Pioneers, innovators and inspiring ideas

Earlier this week I attended two events aimed at celebrating UK research and innovation. The first was the Pioneers 09 event organised by the EPSRC to showcase a selection of their leading edge research; the second was the Innovator 09 awards, a Yorkshire Forward event to celebrate and reward innovative, knowledge-led enterprises in Yorkshire. These events taken together (and separately) demonstrated to me the real strength and vibrancy in the UK research base, and the amazing ways in which that strength is being transferred into practice for real societal benefits. There is often the sense that we need to do more – more research, more knowledge exchange, more risk-taking entrepreneurial activity. But we shouldn’t loose sight of the really strong baseline on which we are building.

Part of the strength of the UK research base is its diversity. These two events demonstrated research and knowledge exchange of the highest quality going on not only in universities, but also in other research institutions and in business. It was particularly pleasing to see the Innovator 09 award for knowledge exploitation (which Research Councils UK supported) going to the Central Science Laboratory, one of the UK’s many top flight public sector research institutes. A key policy challenge for the future is ensuring that we have a research environment that nurtures and support a diverse mix of institutions.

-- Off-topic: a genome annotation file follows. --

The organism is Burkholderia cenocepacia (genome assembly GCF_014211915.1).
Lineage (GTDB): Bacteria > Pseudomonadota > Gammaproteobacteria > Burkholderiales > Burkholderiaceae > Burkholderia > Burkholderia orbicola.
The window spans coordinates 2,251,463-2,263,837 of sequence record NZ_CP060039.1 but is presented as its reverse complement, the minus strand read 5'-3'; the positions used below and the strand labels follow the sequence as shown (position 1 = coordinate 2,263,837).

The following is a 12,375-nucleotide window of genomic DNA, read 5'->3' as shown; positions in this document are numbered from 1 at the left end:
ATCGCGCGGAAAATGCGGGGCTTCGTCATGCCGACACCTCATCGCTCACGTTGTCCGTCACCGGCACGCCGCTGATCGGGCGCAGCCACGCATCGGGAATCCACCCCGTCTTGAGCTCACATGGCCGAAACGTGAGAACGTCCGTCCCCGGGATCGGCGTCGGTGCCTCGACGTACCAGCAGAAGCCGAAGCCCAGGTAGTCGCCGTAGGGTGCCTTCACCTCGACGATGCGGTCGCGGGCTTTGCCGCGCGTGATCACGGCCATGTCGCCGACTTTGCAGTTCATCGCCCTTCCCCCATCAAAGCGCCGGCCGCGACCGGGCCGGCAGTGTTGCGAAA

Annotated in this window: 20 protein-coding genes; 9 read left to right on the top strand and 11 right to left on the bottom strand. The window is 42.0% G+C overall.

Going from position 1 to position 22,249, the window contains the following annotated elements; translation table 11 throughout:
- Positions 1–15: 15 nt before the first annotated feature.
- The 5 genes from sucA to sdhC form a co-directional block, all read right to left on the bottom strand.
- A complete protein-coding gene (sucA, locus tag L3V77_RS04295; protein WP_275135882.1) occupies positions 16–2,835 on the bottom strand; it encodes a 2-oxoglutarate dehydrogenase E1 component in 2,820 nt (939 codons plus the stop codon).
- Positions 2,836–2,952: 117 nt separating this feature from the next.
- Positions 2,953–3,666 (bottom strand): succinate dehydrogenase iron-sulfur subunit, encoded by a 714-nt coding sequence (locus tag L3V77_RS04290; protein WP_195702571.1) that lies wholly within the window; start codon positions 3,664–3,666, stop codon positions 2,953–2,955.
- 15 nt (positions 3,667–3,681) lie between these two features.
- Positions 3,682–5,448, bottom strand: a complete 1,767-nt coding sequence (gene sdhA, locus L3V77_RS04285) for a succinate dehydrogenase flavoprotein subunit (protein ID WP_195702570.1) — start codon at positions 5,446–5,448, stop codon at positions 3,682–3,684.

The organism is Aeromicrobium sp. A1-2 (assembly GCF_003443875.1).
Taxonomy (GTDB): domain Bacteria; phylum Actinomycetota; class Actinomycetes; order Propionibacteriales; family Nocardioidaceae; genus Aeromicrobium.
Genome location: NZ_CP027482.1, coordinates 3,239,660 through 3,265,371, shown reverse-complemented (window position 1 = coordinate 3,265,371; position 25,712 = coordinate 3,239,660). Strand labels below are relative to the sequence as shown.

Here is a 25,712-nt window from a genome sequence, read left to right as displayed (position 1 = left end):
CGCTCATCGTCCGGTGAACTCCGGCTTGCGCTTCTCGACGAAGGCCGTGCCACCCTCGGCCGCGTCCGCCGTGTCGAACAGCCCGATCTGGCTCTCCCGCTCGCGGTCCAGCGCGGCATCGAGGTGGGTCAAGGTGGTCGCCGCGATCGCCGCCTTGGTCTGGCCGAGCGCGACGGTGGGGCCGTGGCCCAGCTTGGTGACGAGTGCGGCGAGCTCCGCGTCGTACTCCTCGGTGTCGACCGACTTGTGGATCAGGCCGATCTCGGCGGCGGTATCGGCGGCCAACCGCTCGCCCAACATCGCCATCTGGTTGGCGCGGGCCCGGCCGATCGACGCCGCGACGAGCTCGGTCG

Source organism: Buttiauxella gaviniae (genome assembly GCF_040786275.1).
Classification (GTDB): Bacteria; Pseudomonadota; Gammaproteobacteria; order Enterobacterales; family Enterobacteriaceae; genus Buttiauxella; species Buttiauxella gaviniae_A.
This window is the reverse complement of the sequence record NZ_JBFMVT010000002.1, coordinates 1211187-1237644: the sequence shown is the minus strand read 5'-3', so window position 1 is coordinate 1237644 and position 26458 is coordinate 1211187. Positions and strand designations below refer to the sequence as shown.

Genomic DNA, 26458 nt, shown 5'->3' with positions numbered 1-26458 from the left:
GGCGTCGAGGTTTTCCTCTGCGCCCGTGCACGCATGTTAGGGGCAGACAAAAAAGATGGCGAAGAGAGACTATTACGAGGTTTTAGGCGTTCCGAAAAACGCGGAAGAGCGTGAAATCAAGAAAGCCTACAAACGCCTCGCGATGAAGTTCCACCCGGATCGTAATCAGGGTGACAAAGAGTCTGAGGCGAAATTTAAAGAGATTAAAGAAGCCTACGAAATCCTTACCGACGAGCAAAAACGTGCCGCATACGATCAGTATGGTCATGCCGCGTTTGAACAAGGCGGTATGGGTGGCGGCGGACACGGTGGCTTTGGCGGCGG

The events were bracketed by two excellent talks which, as it happened, had a common theme. Pioneers 09 was opened by Richard Noble, developer of ultrafast cars and breaker of land-speed records. The after dinner speaker at Innovator 09 was business guru Jonas Ridderstrale. Both, in rather contrasting ways, talked about the importance of ideas, as opposed to institutions, for inspiring and motivating people. For Noble it is the idea of breaking records and over-coming seemingly insurmountable engineering challenges that inspires him, and has a real role to play in inspiring the next generation of scientists and engineers. Ridderstrale made a convincing case that to be successful and innovative businesses need to sell ideas and much as they need to sell products and services.

Ridderstrale also made the interesting point that exciting ideas tend to encourage debate and provoke strong emotional reactions. People will either love them or hate them. This had a strong resonance for me professionally. Research Councils UK, as the strategic partnership of the seven research councils, is an idea not an institution. Perhaps I should be less surprised about the strong reactions the idea of RCUK sometimes generates.